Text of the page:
Can Turkey's successful economic model be replicated?
I visited Turkey during Eid holidays and indeed I was astonished with the quantum leaps of economic growth and public service quality improvement the country had witnessed in the last few decades. As a matter of fact, at least in Istanbul that I saw, I think the improvement in the last decades in the living quality, unemployment records, urban and economic growth far exceeded several major European cities.
In few decades Turkey had succeeded in transforming its economy and its international image from a country that used to depend on external help, to a country that provides external help to others.
According to the World Bank, “Turkey’s rapid growth and development over the last decade is one of the success stories of the global economy, and other countries, notably in the Middle East and North Africa as well as Central Asia, are looking to Turkey, with its gains in income and social outcomes in recent years, as an example from which to learn.”
With a gross domestic product (GDP) of $735 billion, Turkey became the 18th largest economy in the world despite of the lack of abundant natural resources such as oil & gas and despite of its big energy consumption. In less than a decade, the per capita income in the country has nearly tripled. Although global and European economic growth was severely slowed down by the 2008 global economic crisis, it has remained strong with relatively low unemployment rates, making Turkey an example which other countries in the region can learn from.
When you dig deep into what had happened, we find that the government of Turkey has set for itself ambitious development strategic goals through several well-articulated and well-implemented strategic goals with clear country’s vision and total quality management that helped Turkey to reach its current global economic position. They also significantly improved the quality and competitiveness of their manufactured products to a degree where they can compete with American, European and Japanese products.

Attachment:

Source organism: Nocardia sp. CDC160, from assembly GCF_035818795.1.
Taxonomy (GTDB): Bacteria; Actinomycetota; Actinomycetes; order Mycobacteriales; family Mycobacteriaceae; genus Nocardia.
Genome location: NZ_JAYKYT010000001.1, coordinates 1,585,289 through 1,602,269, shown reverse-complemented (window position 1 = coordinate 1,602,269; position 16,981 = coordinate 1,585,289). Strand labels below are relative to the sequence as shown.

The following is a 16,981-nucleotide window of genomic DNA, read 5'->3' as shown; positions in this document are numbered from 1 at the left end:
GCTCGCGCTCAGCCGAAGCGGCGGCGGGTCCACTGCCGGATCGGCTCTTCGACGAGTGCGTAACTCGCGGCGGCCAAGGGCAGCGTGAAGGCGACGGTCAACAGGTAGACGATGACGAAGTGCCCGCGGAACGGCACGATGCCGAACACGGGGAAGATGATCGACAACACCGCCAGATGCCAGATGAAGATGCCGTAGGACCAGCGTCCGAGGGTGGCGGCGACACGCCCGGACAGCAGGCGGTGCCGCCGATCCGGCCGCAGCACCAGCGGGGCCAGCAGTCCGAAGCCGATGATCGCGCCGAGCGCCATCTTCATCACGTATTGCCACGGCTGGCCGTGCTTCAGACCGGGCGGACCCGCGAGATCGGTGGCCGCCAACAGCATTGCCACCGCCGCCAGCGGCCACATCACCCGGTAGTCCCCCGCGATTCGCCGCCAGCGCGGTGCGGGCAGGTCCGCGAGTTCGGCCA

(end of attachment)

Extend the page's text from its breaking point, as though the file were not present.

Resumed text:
Is this great remarkable achievement enough for Turkey? The official Turkish answer is no…. Turkey also intends to be one of the world’s 10 largest economies by 2023. In less than 10 years, Turkey must move at least one position every year to reach its challenging target. With what I had seen and read, I believe that they will. According to the World bank records, The Turkish government’s 2023 vision aims for a gross domestic product of $2 trillion, a foreign trade volume in excess of $1 trillion, per capita income to reach $25,000 from its current $10,000 and, unemployment to decline to 5 percent. Turkey also aims to complete full membership negotiations with the EU, further develop Istanbul as a leading international financial hub and, become the leading manufacturing and service provider both in the region and beyond. WOW!!!
The magic here is when we know that this great achievement was done without the presence of abundant oil & gas resources!!! If we look at some Arabic countries similar to Turkey (e.g. Egypt) we can see the huge economical gap between the two. When we see also our beloved country (Saudi Arabia), although we are at the top 20th global economics due to our oil export income, our economy depends mainly on depleting resources that may jeopardize our future long term economic superiority.
We talked a lot and wrote several articles about the importance of strategic planning and the pivotal absent role that the Ministry of Planning must play for the Kingdom future!! Let’s ask ourselves, what is the Kingdom’s vision and what would be the ratio of the oil export to the total income in 2023? I leave these strategic questions answered hoping for the best for our beloved country.
I would like to conclude this article with a statement from the great Andalusian Muslim philosopher Ibn Kildoon saying “the treasure of any nation is in the number of its people who admire work, precision and innovation.”
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